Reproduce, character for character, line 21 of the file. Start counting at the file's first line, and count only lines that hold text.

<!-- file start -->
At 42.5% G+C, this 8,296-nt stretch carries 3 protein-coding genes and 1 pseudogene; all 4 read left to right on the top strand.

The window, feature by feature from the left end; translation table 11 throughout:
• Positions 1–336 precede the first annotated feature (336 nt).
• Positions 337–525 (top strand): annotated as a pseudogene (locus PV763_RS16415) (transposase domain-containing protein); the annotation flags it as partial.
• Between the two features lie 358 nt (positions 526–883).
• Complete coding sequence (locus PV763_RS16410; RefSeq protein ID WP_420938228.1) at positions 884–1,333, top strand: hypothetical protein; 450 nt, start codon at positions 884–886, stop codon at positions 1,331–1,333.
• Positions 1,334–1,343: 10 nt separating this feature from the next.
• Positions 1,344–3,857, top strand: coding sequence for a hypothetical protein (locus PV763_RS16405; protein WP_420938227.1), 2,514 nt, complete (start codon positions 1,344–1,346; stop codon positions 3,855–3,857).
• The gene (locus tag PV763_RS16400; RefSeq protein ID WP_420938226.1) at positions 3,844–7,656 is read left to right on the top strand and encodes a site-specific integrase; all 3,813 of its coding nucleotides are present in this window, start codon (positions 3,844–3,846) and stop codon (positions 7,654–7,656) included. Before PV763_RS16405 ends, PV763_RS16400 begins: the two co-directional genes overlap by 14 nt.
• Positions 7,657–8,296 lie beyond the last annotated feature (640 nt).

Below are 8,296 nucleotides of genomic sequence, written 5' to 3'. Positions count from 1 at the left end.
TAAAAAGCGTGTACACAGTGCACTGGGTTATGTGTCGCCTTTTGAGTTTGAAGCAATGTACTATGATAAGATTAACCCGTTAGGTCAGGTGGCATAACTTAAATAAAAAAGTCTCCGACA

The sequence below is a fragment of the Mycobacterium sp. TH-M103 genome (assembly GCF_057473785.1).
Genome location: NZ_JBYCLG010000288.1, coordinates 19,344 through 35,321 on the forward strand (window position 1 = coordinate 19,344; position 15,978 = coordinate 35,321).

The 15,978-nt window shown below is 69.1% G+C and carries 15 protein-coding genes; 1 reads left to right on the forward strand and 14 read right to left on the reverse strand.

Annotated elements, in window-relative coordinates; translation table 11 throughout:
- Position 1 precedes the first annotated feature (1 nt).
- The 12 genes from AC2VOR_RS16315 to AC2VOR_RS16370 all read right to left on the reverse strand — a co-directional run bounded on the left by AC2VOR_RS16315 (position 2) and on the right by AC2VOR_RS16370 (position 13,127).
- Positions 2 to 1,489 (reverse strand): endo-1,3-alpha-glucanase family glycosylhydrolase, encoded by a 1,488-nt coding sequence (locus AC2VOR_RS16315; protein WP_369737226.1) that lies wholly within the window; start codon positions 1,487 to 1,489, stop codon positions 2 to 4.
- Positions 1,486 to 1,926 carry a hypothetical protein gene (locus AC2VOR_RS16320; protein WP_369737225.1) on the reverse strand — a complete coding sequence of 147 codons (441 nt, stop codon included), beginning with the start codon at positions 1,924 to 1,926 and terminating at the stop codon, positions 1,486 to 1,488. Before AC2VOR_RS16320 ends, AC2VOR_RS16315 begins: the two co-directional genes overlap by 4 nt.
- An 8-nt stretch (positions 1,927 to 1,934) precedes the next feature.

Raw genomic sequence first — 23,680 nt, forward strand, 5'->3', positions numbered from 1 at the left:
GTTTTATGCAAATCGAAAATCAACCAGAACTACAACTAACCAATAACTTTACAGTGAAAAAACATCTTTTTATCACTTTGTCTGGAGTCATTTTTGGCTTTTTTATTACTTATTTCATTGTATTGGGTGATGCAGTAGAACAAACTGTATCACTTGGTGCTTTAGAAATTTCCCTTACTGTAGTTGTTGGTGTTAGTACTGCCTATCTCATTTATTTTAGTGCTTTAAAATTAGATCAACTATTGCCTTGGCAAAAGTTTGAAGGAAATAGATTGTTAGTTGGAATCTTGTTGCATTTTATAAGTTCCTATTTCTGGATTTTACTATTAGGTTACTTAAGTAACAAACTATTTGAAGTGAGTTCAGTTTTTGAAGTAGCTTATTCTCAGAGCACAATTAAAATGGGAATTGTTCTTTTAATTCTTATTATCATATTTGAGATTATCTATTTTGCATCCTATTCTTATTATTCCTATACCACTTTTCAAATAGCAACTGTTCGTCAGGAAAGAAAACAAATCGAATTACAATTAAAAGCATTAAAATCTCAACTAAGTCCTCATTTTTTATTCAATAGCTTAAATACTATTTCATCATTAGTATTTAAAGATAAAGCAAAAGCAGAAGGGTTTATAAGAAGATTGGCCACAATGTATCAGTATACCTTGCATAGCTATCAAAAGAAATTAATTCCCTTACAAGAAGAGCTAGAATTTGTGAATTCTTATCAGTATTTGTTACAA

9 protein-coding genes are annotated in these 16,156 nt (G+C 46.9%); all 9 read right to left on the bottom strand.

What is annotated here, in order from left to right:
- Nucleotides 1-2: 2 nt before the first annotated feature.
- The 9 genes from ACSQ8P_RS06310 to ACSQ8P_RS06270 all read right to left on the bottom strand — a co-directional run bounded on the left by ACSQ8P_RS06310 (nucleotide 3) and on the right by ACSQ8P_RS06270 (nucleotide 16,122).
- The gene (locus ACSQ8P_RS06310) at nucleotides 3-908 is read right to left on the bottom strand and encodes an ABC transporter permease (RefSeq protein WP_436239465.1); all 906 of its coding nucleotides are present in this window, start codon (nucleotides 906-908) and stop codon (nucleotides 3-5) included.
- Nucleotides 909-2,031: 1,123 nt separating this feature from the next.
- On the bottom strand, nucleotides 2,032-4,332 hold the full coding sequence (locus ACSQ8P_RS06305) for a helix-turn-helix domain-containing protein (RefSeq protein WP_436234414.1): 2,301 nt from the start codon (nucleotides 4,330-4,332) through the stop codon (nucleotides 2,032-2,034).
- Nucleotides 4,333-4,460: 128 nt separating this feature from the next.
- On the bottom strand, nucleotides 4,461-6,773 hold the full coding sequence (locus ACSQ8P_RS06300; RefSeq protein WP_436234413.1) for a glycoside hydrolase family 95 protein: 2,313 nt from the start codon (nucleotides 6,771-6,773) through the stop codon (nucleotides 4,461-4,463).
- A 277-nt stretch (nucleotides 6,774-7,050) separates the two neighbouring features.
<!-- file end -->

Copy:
- An 8-nt stretch (positions 1,927 to 1,934) precedes the next feature.